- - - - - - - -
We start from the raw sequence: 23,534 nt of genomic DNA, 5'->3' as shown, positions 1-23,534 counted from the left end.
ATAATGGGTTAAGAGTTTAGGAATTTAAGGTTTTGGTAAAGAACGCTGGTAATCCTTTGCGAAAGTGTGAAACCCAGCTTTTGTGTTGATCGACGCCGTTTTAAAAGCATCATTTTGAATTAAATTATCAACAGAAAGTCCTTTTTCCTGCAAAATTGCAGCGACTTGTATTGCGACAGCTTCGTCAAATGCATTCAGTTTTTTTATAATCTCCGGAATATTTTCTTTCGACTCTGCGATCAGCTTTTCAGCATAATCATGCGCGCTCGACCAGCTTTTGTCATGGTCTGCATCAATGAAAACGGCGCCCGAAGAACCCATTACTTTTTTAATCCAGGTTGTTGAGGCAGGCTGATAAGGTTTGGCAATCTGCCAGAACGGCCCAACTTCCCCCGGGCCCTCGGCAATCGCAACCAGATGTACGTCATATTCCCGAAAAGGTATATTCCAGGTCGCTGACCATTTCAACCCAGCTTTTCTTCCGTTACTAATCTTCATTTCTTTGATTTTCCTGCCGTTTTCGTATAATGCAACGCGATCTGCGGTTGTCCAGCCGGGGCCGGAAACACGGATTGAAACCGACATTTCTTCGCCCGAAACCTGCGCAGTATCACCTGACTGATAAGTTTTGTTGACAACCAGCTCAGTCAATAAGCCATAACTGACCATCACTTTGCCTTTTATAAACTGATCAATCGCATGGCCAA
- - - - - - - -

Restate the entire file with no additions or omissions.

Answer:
We start from the raw sequence: 23,534 nt of genomic DNA, 5'->3' as shown, positions 1-23,534 counted from the left end.
ATAATGGGTTAAGAGTTTAGGAATTTAAGGTTTTGGTAAAGAACGCTGGTAATCCTTTGCGAAAGTGTGAAACCCAGCTTTTGTGTTGATCGACGCCGTTTTAAAAGCATCATTTTGAATTAAATTATCAACAGAAAGTCCTTTTTCCTGCAAAATTGCAGCGACTTGTATTGCGACAGCTTCGTCAAATGCATTCAGTTTTTTTATAATCTCCGGAATATTTTCTTTCGACTCTGCGATCAGCTTTTCAGCATAATCATGCGCGCTCGACCAGCTTTTGTCATGGTCTGCATCAATGAAAACGGCGCCCGAAGAACCCATTACTTTTTTAATCCAGGTTGTTGAGGCAGGCTGATAAGGTTTGGCAATCTGCCAGAACGGCCCAACTTCCCCCGGGCCCTCGGCAATCGCAACCAGATGTACGTCATATTCCCGAAAAGGTATATTCCAGGTCGCTGACCATTTCAACCCAGCTTTTCTTCCGTTACTAATCTTCATTTCTTTGATTTTCCTGCCGTTTTCGTATAATGCAACGCGATCTGCGGTTGTCCAGCCGGGGCCGGAAACACGGATTGAAACCGACATTTCTTCGCCCGAAACCTGCGCAGTATCACCTGACTGATAAGTTTTGTTGACAACCAGCTCAGTCAATAAGCCATAACTGACCATCACTTTGCCTTTTATAAACTGATCAATCGCATGGCCAA